Men can change
Living with AIDS # 194
For the AIDS epidemic to continue growing unabated it takes a few good men to do nothing. With this in mind, programmes by men and for men are now in place to raise awareness among men about their role in the spread of HIV and to advise them on how they can change.
KHOPOTSO: The evidence shows that women are more likely to be infected with HIV. According to the 2003 antenatal survey, the Department of Health estimates that of the 5.6 million people found to be HIV positive by the end of last year, over 3 million of these are women between the ages of 15 – 49, compared to 2.4 million men of the same age. A number of factors influence this imbalance. Among these are traditional norms and value systems that allow men to have as many sexual partners in the name of proving their superiority, virility or just simply, their male-ness. Violence, which often leads to the sexual abuse and rape of women and young girls, thus exposing them to the risk of unwanted pregnancies and STIs including HIV, is another factor. Over the last few years in South Africa, a concerted effort has been made to target and involve men in programmes aimed at reducing the prevalence rates of HIV, gender-based violence and sexual crimes as well as to sensitise men about the need for mutual respect and equality between the sexes.
LEE BUTHELEZI: My name is Lee Buthelezi. I’m from Katlehong’¦ I’m 25 years old’¦ I was socially brought up knowing hore (that) if you want to have sex with a girl and she doesn’t want, you just clap her twice or three times and then, she will give you what you want. I grew up doing those things, you know: beating women and forcing myself (on them) and all that. After being in contact with MAP a couple of years ago I realised that the way that I grew up was actually wrong, it wasn’t supposed to be like that. If you want to have sex it should be a mutual feeling, both from your partner and you, and you agree on doing that. But when I was growing up I wouldn’t wait for (an) agreement or consent of some sort. I’d just do exactly the way I wanted, you know’¦ It is actually a challenge. I think we need to change that thinking’¦ If I can change, personally, I believe that the ones who come behind me will also change, you know.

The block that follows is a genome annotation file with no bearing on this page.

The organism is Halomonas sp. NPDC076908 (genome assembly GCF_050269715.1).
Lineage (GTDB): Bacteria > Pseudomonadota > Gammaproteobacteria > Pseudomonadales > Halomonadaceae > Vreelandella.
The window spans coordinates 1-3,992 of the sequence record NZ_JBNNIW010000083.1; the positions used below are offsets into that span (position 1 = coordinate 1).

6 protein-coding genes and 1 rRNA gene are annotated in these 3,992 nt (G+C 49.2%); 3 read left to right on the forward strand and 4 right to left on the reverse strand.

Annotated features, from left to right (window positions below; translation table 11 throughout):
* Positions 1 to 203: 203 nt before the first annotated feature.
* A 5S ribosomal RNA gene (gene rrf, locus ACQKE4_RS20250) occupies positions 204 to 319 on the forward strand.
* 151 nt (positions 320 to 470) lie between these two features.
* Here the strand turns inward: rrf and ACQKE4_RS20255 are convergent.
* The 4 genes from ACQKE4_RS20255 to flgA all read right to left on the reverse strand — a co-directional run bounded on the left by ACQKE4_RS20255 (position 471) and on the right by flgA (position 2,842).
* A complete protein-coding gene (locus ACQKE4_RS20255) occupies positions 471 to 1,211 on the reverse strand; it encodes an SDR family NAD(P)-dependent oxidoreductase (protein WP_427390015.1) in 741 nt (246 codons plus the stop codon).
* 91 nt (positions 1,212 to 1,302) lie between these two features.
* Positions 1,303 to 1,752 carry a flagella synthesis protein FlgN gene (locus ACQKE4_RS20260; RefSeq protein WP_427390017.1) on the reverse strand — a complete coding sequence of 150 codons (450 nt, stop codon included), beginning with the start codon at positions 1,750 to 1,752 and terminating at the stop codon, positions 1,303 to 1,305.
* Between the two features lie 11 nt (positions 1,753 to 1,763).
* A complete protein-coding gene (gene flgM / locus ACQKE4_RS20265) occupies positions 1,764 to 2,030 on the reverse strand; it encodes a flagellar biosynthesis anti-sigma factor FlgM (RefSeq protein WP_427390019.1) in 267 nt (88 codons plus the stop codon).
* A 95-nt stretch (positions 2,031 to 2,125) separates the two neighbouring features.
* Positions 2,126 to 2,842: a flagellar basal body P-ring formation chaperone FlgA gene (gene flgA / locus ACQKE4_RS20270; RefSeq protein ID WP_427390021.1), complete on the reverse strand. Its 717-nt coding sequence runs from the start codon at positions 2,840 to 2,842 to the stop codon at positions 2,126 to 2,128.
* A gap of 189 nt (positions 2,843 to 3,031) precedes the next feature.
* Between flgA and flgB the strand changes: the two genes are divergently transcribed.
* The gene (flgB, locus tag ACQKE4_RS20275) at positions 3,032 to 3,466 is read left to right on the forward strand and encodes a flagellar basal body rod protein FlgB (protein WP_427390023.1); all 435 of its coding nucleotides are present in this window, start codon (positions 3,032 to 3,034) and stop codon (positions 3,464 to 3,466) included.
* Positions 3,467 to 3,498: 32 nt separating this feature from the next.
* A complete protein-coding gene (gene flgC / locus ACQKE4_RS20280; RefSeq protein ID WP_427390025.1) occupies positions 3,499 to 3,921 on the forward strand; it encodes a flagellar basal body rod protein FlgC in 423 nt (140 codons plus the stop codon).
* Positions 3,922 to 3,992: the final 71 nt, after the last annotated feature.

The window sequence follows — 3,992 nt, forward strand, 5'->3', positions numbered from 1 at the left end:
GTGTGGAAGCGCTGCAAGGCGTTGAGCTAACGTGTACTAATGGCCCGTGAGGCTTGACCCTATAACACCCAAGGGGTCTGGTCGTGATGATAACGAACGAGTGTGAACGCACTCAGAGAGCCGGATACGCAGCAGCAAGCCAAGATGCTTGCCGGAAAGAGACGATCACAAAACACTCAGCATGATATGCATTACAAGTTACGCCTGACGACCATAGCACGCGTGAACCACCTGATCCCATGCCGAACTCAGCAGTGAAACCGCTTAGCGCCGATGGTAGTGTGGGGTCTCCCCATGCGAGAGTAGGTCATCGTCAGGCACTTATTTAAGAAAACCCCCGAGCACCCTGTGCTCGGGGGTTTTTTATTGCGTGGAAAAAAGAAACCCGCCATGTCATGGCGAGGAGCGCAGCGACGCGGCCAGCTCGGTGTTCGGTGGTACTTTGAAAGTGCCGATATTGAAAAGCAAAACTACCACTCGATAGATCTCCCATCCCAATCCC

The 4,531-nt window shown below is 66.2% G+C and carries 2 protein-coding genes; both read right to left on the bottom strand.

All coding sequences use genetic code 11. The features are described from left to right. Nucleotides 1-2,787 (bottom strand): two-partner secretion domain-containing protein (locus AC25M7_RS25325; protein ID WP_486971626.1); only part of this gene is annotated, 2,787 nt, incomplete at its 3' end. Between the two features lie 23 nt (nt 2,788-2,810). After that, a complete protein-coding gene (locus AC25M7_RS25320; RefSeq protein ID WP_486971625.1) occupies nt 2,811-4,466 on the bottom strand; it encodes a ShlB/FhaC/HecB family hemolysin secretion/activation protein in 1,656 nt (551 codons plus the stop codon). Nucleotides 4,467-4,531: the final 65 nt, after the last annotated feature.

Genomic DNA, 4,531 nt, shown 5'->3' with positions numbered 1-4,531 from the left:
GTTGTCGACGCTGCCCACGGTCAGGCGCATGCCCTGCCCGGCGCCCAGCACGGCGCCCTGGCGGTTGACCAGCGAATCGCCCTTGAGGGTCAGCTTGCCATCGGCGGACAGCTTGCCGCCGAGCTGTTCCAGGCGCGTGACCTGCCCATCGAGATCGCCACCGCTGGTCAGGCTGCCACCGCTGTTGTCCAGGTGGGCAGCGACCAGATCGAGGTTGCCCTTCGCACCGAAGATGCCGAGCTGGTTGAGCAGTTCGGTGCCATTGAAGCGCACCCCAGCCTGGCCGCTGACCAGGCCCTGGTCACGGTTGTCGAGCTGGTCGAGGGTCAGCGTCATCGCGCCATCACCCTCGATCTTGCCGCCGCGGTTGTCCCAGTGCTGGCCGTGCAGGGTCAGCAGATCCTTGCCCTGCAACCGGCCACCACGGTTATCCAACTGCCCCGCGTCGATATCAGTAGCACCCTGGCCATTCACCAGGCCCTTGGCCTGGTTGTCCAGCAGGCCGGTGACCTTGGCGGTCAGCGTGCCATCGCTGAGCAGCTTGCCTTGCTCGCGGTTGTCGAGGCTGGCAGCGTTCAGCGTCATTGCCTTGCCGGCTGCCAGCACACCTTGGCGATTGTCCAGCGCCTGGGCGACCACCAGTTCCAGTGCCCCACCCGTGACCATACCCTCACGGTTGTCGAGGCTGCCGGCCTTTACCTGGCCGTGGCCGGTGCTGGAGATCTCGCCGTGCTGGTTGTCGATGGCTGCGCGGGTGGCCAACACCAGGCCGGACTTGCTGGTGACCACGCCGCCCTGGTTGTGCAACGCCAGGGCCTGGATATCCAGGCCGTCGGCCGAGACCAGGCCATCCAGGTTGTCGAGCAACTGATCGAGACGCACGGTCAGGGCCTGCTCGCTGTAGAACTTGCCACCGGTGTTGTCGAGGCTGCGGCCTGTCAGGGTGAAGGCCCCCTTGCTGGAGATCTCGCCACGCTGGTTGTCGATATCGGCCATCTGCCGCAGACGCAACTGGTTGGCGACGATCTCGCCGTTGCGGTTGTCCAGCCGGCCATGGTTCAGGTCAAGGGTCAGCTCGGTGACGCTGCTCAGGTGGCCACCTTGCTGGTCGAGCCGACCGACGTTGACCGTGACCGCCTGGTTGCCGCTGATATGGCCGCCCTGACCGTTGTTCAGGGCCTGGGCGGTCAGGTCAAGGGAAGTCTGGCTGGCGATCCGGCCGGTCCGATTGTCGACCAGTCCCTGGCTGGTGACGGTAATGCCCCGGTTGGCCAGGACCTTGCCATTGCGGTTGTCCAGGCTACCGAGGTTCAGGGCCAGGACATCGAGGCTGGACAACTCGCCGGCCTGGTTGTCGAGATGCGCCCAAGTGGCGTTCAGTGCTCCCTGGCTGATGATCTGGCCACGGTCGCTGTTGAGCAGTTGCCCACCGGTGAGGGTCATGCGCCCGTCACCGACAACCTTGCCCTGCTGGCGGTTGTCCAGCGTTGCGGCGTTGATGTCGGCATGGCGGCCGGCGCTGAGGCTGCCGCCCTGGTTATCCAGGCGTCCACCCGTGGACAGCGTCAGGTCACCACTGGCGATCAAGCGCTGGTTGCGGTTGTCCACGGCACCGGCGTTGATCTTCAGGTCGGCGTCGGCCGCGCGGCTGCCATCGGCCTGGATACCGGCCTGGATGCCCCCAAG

KHOPOTSO: Lee Buthelezi now works as facilitator for MAP, the Men as Partners programme in KATORUS ‘ which comprises the townships of Katlehong, Thokoza and Vosloorus on Gauteng’s East Rand. His motto is ‘ligotshwa lisemanzi’, an isiZulu expression meaning, ‘children should be taught well at a tender age.’
LEE BUTHELEZI: We’re targeting youth to work with MAP to actually mould them as they grow to become better parents and not to learn from what they see outside and even behind closed doors’¦ The way we grew up, we were brought up in a manner that women should be beaten in order to get what you want from them. But we’re trying to change that stereotype thinking, you know’¦ and show them that you should talk, discuss and reach a consensus together with your partner.
KHOPOTSO: But programmes such as Men as Partners cannot go it alone in breaking these stereotypes. A new style of parenting that is sensitive to the social, economic and political injustices caused by gender differences is needed. The Men as Partners network exists nationally within organisations such as the Planned Parenthood Association and Engender Health. Part of its objectives is to address gender imbalances and how it aids the growth of the AIDS epidemic as well as improve the reproductive health of men and women. What makes this project unique? Dumisani Rebombo is co-ordinator of the Hillbrow chapter of the programme.
DUMISANI REBOMBO: The Men as Partners programme does not impose issues on men. It asks men to come on board and discuss things and come up with solutions that are healthy for both the men and the women.
KHOPOTSO: Although there is no documented evidence to prove how the programme has changed the mindset of South African men for the better since its inception in 1997, there is some noticeable change. Earlier in this report, Lee Buthelezi of Katlehong, showed that it is possible for men to change. Mbuyiselo Botha, co-ordinator of the South African Men’s Forum, which came into existence four years ago, says there is only one step to take before one can become a desirable kind of man.
MBUYISELO BOTHA: It’s to acknowledge your past. It’s to acknowledge how you were socialised. It is to accept that a lot of wrongs were done in how you were cultured; your upbringing has a lot to do with your past; say that I want to become a new man.
E-mail: Khopotso Bodibe